Mitzi Givens-Russell is a Franchise Operations Manager for our California Region where she ensures compliance with our franchise obligations, manages external affairs and community impact funding and represents Comcast California in small claims court. She’s also a co-lead for the California Region’s Black Employee Network (BEN).
Tell us about your career journey at Comcast?
I started in an entry-level role 26 years ago as a cable store representative where I had a lot of face-to-face interactions with the public. There was an acquisition that moved me from that small shop to a much larger call center. The regional vice president at the time saw something in me that I hadn't recognized in myself and created a role for me where I would serve as a one-woman escalations team.
In that role, I responded to all the escalations for the East Bay community here in California. After some time leading those efforts, I was given the opportunity to explore different departments to determine what I was interested in learning more about. For me, it was government affairs. We had a government affairs director in the office, and I was really intrigued by her work. She took me under her wing and allowed me to shadow her, and I ultimately made the move to a regional franchising coordinator role.
How do you feel supported by Comcast?
I feel like Comcast provides a lot of growth opportunities. They provide tools for growth, educational assistance, and encourage you to learn not just your role, but to develop cross-functional relationships and learn about the business as a whole. You’re encouraged to reach out and shadow someone in a different department to get a better understanding of their job.
There’s also a real focus on social injustice. With BEN, we had the opportunity to create a platform for our frontline employees to speak comfortably about some of the things that are happening and the challenges with where we are as a nation right now. I'm proud to be a part of helping create a space that alleviates some of those stresses. I also reiterate with our employees that there are programs and tools that Comcast offers to ensure that we are in a good place… both mentally and physically.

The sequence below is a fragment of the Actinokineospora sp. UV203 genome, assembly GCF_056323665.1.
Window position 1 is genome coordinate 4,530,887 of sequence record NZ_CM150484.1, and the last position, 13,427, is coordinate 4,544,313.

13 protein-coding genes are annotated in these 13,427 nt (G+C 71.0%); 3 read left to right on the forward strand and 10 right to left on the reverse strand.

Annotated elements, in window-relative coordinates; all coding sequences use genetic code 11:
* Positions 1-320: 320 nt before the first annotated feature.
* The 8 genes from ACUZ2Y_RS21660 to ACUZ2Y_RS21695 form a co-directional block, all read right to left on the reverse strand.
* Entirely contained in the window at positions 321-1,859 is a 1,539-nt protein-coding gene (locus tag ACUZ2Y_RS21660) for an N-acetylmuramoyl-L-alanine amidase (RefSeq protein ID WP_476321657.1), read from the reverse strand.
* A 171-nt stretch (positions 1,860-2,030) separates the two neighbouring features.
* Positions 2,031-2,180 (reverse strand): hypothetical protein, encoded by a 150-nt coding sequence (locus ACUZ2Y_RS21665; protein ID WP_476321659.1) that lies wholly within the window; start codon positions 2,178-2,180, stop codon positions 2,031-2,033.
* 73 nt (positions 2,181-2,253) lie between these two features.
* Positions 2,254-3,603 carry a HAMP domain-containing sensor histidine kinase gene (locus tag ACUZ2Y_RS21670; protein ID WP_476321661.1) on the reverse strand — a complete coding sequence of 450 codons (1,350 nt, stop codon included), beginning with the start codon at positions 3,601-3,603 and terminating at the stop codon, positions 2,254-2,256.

What’s a risk you took that paid off?
Having a family at an early age and then moving into a regional executive role when my children were really young. I was focused on raising the children, being mom, wife, a franchise manager, and investing in my children's education at a very young age so that they were able to have different opportunities in life. The risk for me was not being 100 percent available to Comcast because the obligations at home were important to me. One of the ways I looked at the situation was that I'm definitely replaceable at Comcast, but I'm not replaceable at home. I didn't lead with that though, but it was always something that I reminded myself during the critical years of my children's lives. I was bold enough to present those challenges to my management team and say, ‘Hey, I'm all in for Comcast, but my all in may not look like an ideal 9-5; it may look like a 10-12, and then 3-7, and then maybe again picking up at 11 at night.’ So, my risk was asking for some lenience to be able to produce the quality work that Comcast expected of me.
What makes you feel positive or hopeful?
Young people. Seeing young people respect differences, recognize the need for change, and take the initiative of not backing down and still doing it in a respectful manner. I don't want to say that we're in a civil rights movement 2.0, but we're definitely in a movement, we're definitely in a shift, and I'm hopeful that we will see change — even if it's just two steps toward the results that we're looking for. But I am very hopeful when I see youth being respectful of all the differences in society and calling for changes that we need to see take place in the United States.